Noeleen Heyzer, the Executive Director of United Nations Development Fund for Women (UNIFEM) said, “Gender inequality and pervasive gender discrimination could not be reversed by a handful of promising practices and successes.” She added, that “if gender equality was central to achieving the Millennium Development Goals, it must also be central to the institutional arrangements for UN reform and the commitments to convert aid effectiveness into development effectiveness.” She stressed that that did not mean merging women’s entities into greater bureaucracy and invisibility. She stressed that despite the global consensus that gender equality and women’s empowerment were essential to achieving the Millennium Development Goals, there that there were no institutional arrangements, increased resources and strengthened operational mechanisms to assist countries to advance gender equality.
The international community was paying the cost of that institutional neglect, for, the first target for 2005 - gender parity in primary and secondary education - had been missed. Women still held only 16 per cent of parliamentary seats worldwide. Poverty among women was still passed on from generation to generation, trafficking in women and girls had become a major concern, and HIV/AIDS infection rates were increasing, especially among young women. In that critical context, it was not surprising that the Commission was debating the effectiveness of gender mainstreaming as a strategy for achieving gender equality. But, Heyzer argued, “The issue was not gender mainstreaming, but understanding how progress towards gender equality and women’s empowerment happened, and taking the necessary steps to make sure they were further strengthened.”
In the two discussions of the 2nd and 3rd session of the CSW, speakers representing both Governments and NGOs described the huge gap remaining between policy and practice: while many gender mainstreaming policies existed, implementation lagged. Describing a kind of “policy evaporation”, many speakers emphasized the need for Governments to be held accountable for their development commitments, including the goal of women’s empowerment.
Ways to enhance women’s participation in development and decision-making
4th and 5th sessions and panel discussions
CSW representatives agreed that the absence of women from political life and leadership positions undermine democracy and women’s empowerment.
Evy Messell, Director, Bureau for Gender Equality, International Labour Organization (ILO), noted that combating gender inequalities in the world of work called for equal access to social protection. An enabling environment would be created by extending national social security systems more widely including government, employers’ and workers’ organizations.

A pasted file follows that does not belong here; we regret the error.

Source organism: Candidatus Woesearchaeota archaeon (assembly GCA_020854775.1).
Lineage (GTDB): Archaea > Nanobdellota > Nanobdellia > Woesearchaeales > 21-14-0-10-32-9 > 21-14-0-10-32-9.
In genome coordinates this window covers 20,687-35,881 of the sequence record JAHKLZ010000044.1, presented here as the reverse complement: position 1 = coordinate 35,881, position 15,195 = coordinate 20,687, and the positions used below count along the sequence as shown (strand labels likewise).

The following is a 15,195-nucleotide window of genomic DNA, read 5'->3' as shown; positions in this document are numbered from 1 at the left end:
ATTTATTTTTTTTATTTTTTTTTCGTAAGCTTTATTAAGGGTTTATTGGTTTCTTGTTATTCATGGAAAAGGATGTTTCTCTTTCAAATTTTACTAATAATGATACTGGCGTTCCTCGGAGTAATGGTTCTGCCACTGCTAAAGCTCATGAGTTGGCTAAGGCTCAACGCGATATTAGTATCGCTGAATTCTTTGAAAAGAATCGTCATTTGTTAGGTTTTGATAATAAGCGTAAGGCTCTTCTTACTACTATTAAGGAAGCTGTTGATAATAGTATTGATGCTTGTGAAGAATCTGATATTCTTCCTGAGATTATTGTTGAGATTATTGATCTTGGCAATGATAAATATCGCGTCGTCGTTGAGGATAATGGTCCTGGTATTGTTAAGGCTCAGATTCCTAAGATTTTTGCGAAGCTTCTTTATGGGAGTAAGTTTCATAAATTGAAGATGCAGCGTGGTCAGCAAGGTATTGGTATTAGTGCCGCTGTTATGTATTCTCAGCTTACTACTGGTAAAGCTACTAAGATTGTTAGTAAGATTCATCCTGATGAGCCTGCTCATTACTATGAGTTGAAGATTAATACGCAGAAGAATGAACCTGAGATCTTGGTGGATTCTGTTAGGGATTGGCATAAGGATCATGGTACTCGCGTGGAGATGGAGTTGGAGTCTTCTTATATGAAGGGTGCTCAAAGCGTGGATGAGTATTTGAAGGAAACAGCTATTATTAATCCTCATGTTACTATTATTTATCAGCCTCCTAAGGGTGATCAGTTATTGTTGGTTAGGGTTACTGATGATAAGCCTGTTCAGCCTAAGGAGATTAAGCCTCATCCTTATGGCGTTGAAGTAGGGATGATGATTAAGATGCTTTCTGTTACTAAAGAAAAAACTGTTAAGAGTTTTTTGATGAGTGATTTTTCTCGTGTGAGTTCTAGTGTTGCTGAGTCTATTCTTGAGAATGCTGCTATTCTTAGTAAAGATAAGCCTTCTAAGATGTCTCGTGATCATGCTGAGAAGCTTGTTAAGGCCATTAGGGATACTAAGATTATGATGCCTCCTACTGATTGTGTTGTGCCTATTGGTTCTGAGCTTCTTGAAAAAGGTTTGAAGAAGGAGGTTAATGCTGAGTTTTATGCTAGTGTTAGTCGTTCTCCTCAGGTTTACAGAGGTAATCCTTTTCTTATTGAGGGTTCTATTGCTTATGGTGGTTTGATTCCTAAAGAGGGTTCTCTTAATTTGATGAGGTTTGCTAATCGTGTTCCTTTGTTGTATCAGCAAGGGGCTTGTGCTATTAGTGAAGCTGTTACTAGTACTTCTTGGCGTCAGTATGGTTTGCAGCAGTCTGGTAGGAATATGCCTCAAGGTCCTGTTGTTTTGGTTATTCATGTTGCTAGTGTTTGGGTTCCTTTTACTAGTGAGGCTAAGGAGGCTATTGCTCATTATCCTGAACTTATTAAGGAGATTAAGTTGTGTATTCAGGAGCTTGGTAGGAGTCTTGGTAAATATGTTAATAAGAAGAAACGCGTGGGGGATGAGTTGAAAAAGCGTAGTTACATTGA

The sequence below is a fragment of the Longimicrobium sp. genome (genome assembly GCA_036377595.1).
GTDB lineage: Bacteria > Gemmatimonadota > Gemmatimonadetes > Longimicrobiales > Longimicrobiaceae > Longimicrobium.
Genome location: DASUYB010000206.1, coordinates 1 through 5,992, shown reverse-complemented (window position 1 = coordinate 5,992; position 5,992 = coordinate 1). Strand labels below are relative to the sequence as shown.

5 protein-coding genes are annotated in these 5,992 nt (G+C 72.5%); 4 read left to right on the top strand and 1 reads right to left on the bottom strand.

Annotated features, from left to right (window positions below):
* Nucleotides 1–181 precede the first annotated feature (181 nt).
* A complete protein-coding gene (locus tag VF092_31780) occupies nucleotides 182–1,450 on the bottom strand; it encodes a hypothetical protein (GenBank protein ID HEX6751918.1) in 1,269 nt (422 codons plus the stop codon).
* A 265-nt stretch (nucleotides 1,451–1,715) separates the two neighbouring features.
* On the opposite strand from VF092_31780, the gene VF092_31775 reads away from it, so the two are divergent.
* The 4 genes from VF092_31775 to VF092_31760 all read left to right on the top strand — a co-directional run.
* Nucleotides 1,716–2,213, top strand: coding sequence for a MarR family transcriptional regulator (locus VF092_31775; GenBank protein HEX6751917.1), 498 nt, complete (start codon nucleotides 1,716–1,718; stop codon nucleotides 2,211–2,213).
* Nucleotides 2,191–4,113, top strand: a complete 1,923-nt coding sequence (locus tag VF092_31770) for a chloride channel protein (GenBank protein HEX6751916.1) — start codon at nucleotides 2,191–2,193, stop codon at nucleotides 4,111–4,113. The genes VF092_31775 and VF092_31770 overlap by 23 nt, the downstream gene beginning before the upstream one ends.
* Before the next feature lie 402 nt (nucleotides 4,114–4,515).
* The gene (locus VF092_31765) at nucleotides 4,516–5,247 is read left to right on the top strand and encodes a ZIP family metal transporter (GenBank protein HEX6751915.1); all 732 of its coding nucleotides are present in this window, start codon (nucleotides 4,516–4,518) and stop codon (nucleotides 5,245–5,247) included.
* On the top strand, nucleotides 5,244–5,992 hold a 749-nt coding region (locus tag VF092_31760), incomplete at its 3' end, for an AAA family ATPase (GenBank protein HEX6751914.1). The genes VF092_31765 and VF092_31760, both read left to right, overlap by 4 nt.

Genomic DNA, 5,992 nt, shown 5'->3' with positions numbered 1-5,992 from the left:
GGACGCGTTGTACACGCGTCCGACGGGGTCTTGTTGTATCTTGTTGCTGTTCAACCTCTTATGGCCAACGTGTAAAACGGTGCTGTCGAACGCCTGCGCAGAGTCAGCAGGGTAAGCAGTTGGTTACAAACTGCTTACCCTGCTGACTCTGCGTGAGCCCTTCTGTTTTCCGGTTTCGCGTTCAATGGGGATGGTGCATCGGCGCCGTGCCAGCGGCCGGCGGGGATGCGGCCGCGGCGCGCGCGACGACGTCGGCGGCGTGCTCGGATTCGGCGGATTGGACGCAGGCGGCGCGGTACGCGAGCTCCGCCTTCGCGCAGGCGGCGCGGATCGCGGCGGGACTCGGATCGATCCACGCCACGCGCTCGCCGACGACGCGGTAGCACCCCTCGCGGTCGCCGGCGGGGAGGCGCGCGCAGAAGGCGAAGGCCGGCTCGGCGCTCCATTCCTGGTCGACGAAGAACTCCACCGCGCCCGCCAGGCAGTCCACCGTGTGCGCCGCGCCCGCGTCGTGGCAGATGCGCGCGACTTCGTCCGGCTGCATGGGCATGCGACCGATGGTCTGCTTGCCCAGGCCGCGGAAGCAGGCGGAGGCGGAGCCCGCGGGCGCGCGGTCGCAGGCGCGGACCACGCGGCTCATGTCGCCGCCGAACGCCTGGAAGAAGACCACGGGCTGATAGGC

Opening the afternoon panel on the equal participation of women and men in decision-making, Commission Vice-Chairperson Szilvia Szabó (Hungary) said equal access to decision-making and leadership at all levels was a necessary precondition for the proper functioning of democracy. Equal participation in political affairs made governments more representative, accountable and transparent. It also ensured that the interests of women were taken into account in policymaking. Women, however, wer traditionally excluded from decision-making processes.
“Since the Fourth World Conference on Women in 1995, women’s visibility in public life had grown“, she continued. In 1995, women represented 11.3 percent of all legislators. In 2006, they represented 16.3 per cent - the highest percentage in history. More women judges had been appointed and more women had reached the highest executive positions in public and private companies. At the same time, persistent barriers to women’s entry into positions of decision-making continue, and equitable participation remains a challenge.
The Secretary-General of the Inter-Parliamentary Union (IPU), Anders B. Johnsson, said one could not talk about democracy when half of a country’s population did not participate in its work. Ten years ago, Sweden led the pack, but today, Rwanda, a developing country, has the highest proportion of women in its national assembly, some 48.8 percent. He added that the critical mass the Beijing Platform had asked for - 30 per cent - would not be reached until 2025, and parity would not be reached until 2040.
Despite major gains, women bear disproportianate share of povery burden and remain politically underrepresented
6th and 7th Sessions of the CSW
While some 55 speakers, including numerous ministers, took the floor to describe national efforts aim at achieving targets set at 1995 Beijing Platform for Action, Hungary did not report about its national progress this year.
While women posted major gains in terms of educational achievement, political representation and economic viability, the goal of gender equality was elusive, as women continued to bear a disproportionate share of the burden of poverty and under-representation in political life.
Reporting on the results of trend-setting legislation, Iceland’s Minister of Social Affairs noted that, following the enactment of paternity leave legislation in 2003, some 90 per cent of Icelandic fathers had utilized that right and taken paternity leave.